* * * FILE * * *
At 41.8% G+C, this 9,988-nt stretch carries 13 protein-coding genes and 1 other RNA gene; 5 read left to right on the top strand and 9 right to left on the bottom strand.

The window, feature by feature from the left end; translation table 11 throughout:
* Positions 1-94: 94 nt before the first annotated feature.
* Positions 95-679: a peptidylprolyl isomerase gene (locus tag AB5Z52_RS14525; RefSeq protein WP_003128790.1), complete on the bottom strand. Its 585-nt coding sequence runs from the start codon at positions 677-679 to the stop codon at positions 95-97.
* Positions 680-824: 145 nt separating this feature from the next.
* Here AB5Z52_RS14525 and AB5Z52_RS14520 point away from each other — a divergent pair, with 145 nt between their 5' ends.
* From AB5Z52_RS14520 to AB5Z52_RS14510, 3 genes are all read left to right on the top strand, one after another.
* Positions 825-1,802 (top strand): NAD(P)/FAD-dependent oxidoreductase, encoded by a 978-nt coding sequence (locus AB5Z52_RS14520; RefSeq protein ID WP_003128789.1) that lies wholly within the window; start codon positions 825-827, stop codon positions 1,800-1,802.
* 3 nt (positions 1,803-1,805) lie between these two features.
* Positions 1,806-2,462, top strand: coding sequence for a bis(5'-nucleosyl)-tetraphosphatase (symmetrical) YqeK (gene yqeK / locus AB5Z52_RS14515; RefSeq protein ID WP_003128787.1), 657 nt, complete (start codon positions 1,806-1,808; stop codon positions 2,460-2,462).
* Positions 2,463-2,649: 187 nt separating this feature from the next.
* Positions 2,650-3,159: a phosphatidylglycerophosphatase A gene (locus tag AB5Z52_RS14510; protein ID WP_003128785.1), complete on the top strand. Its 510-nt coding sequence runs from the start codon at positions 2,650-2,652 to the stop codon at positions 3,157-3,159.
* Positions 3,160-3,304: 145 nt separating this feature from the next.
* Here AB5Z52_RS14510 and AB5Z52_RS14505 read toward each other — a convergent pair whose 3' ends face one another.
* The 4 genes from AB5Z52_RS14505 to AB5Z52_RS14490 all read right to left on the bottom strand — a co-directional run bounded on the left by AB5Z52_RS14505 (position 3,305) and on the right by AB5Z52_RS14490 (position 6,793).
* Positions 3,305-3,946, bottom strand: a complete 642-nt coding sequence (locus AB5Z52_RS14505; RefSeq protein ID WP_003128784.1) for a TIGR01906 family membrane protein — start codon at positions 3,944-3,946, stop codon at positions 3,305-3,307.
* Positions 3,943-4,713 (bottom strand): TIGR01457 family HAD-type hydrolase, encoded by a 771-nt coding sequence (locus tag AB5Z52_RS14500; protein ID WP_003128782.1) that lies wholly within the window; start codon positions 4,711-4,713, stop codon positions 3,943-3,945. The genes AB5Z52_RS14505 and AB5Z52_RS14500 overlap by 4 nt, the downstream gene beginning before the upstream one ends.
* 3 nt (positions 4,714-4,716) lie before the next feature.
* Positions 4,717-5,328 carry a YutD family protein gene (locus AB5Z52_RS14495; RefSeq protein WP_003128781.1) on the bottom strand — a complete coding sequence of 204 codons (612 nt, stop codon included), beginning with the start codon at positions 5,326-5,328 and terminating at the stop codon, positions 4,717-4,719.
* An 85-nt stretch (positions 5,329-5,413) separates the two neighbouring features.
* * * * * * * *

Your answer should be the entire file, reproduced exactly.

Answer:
At 41.8% G+C, this 9,988-nt stretch carries 13 protein-coding genes and 1 other RNA gene; 5 read left to right on the top strand and 9 right to left on the bottom strand.

The window, feature by feature from the left end; translation table 11 throughout:
* Positions 1-94: 94 nt before the first annotated feature.
* Positions 95-679: a peptidylprolyl isomerase gene (locus tag AB5Z52_RS14525; RefSeq protein WP_003128790.1), complete on the bottom strand. Its 585-nt coding sequence runs from the start codon at positions 677-679 to the stop codon at positions 95-97.
* Positions 680-824: 145 nt separating this feature from the next.
* Here AB5Z52_RS14525 and AB5Z52_RS14520 point away from each other — a divergent pair, with 145 nt between their 5' ends.
* From AB5Z52_RS14520 to AB5Z52_RS14510, 3 genes are all read left to right on the top strand, one after another.
* Positions 825-1,802 (top strand): NAD(P)/FAD-dependent oxidoreductase, encoded by a 978-nt coding sequence (locus AB5Z52_RS14520; RefSeq protein ID WP_003128789.1) that lies wholly within the window; start codon positions 825-827, stop codon positions 1,800-1,802.
* 3 nt (positions 1,803-1,805) lie between these two features.
* Positions 1,806-2,462, top strand: coding sequence for a bis(5'-nucleosyl)-tetraphosphatase (symmetrical) YqeK (gene yqeK / locus AB5Z52_RS14515; RefSeq protein ID WP_003128787.1), 657 nt, complete (start codon positions 1,806-1,808; stop codon positions 2,460-2,462).
* Positions 2,463-2,649: 187 nt separating this feature from the next.
* Positions 2,650-3,159: a phosphatidylglycerophosphatase A gene (locus tag AB5Z52_RS14510; protein ID WP_003128785.1), complete on the top strand. Its 510-nt coding sequence runs from the start codon at positions 2,650-2,652 to the stop codon at positions 3,157-3,159.
* Positions 3,160-3,304: 145 nt separating this feature from the next.
* Here AB5Z52_RS14510 and AB5Z52_RS14505 read toward each other — a convergent pair whose 3' ends face one another.
* The 4 genes from AB5Z52_RS14505 to AB5Z52_RS14490 all read right to left on the bottom strand — a co-directional run bounded on the left by AB5Z52_RS14505 (position 3,305) and on the right by AB5Z52_RS14490 (position 6,793).
* Positions 3,305-3,946, bottom strand: a complete 642-nt coding sequence (locus AB5Z52_RS14505; RefSeq protein ID WP_003128784.1) for a TIGR01906 family membrane protein — start codon at positions 3,944-3,946, stop codon at positions 3,305-3,307.
* Positions 3,943-4,713 (bottom strand): TIGR01457 family HAD-type hydrolase, encoded by a 771-nt coding sequence (locus tag AB5Z52_RS14500; protein ID WP_003128782.1) that lies wholly within the window; start codon positions 4,711-4,713, stop codon positions 3,943-3,945. The genes AB5Z52_RS14505 and AB5Z52_RS14500 overlap by 4 nt, the downstream gene beginning before the upstream one ends.
* 3 nt (positions 4,714-4,716) lie before the next feature.
* Positions 4,717-5,328 carry a YutD family protein gene (locus AB5Z52_RS14495; RefSeq protein WP_003128781.1) on the bottom strand — a complete coding sequence of 204 codons (612 nt, stop codon included), beginning with the start codon at positions 5,326-5,328 and terminating at the stop codon, positions 4,717-4,719.
* An 85-nt stretch (positions 5,329-5,413) separates the two neighbouring features.